ESPN.com8 minutes to read
Just like they did last year, Jimmy Butler and the Miami Heat entered the TD Garden, overcame a 13-point deficit and defeated the Boston Celtics in Game 1 of the Eastern Conference Finals to take advantage of a home stadium.
Celtics rebounded from that losing to win Game 2 and eventually playing their way to the NBA Finals by winning the series in seven games. The Celtics face a similar task this Eastern Finals after outscoring the Heat 46-25 in the third quarter en route to a 123-116 win.
However, Boston has the confidence of knowing they were in the same place last year and prevailed.
The Celtics can capitalize on a Game 2 win to kick off their own momentum in the series and try to get back to the Finals under first-year head coach Joe Mazzola, while the Heat have the opportunity to pick up what they fell short in Game 2 last year. And sending the series back to Miami by a 2-0 margin.
Here’s a breakdown of the chain’s biggest takeaways to date, and what they might mean for Boston and Miami in the future:
Boston couldn’t afford another disastrous quarter
Much of the focus will be on the third quarter of Game 1, when Miami edged Boston 46-25 to turn the game around and seal the Heat’s third consecutive series-opening victory in this playoff.
But the story of this game is much deeper. Most important stats: Marcus Smart had 10 assists in the first half and one in the second.
The Celtics are at their best when they move the ball, and specifically when it’s Smart running it. While he is not known for his crime – he He was 2021-22 NBA Defensive Player of the Year – Smart has always been an underrated facilitator. For a team that can be tempted to watch the ball stick on offense, this movement of the ball is crucial.
When the game slid away from Boston in the second half, that’s exactly what happened: The offense turned into standoffs, Boston began to turn the ball over, and Miami scrambled the other way for easy buckets.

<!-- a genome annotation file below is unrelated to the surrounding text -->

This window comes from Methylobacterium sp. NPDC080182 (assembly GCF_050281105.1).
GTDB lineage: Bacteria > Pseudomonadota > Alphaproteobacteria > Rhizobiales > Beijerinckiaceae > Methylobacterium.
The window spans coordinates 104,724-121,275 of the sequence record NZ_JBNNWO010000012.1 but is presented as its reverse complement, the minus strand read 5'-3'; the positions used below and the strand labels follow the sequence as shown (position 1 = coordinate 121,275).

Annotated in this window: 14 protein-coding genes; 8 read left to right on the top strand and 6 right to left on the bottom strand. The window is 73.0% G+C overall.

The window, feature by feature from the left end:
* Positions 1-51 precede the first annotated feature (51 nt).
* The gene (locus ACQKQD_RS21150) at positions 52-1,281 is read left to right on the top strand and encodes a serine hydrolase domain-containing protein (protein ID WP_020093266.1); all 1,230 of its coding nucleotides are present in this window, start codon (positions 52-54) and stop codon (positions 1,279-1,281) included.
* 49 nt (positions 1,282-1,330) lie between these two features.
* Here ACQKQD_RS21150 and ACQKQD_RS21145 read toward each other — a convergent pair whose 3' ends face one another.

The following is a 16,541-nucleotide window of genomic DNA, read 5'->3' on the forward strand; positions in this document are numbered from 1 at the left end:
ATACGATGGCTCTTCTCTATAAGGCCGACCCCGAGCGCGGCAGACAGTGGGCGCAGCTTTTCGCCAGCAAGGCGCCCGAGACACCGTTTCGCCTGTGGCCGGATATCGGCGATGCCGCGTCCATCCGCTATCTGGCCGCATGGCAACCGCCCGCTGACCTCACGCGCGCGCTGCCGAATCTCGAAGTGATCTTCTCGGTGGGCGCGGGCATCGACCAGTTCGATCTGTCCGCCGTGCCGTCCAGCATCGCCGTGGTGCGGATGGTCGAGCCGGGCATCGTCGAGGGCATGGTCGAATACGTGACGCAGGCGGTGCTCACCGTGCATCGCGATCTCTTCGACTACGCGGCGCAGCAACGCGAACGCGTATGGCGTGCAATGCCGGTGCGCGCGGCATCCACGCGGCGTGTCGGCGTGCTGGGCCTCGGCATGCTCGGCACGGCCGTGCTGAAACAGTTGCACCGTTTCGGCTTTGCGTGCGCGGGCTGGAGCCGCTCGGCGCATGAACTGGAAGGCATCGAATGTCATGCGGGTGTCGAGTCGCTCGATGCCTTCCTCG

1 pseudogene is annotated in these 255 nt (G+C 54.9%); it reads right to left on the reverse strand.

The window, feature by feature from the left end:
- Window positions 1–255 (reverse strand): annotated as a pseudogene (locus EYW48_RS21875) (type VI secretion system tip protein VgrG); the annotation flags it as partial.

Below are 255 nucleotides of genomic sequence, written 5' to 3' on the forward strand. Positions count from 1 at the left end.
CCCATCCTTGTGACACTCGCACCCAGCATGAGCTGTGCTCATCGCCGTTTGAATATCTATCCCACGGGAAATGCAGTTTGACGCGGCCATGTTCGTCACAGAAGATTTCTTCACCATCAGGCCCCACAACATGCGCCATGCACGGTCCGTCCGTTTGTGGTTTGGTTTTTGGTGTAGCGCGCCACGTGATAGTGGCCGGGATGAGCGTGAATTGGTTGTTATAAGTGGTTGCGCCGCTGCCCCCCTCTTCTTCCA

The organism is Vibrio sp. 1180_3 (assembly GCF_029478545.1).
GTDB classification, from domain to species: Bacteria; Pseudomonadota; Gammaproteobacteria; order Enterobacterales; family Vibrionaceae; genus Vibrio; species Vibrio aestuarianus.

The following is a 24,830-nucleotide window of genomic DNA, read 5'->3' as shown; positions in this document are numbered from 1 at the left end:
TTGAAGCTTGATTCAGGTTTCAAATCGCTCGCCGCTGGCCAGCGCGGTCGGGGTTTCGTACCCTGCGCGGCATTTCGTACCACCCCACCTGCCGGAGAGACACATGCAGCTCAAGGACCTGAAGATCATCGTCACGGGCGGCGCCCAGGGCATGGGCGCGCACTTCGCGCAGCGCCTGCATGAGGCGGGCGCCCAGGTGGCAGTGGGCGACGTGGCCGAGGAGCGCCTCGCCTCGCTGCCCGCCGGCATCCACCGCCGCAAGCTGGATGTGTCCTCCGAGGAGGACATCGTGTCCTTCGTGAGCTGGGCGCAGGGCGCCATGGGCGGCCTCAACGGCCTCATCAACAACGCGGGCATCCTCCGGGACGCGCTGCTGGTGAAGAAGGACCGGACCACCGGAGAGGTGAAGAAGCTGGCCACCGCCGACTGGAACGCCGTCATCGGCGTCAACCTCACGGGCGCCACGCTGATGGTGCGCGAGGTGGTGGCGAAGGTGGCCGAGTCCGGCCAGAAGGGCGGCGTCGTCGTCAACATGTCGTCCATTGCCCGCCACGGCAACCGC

“We were really upset,” said Smart after the first game.
“Second half, we were all in on each other.”
Boston went from 15 assists against five turnovers in the first half to seven assists and 10 turnovers in the second. It’s a reminder that the Celtics will have to improve their ball movement if they want to even the Series.
– Tim Bontemps
Boston goes as Tatum goes
NBA superstar Jason Tatum has proven time and time again that he can take over the game. Look no further than Sunday’s Game 7 Eastern Conference semifinal against the Philadelphia 76ers, where 51 points — the most ever in a Game 7 — propelled the Celtics into the Conference Finals.
Late in Wednesday’s Game 1 loss to the Heat, this version of Tatum was missing — he didn’t even attempt a shot in the fourth quarter.
According to Spectrum II tracking, Game 1 featured Tatum’s second-fewest number of touchdowns (13) and dribbles (34) in the fourth quarter of the season.
Which raises the question: How exactly can the Celtics open the floor to help Tatum?
“You have to fight for the advantages,” Celtics coach Joe Mazzola said. “You have to fight to create a breakaway. And so, it’s important to be able to adjust how we play against one defence, versus switching defences.”
Boston’s clustered spacing against Miami’s shifting defensive schemes led to a slower pace in the second half that, at times, limited Tatum, as he was called to travel twice in the fourth quarter.
“I just have to slow down a little bit in those moments,” said Tatum.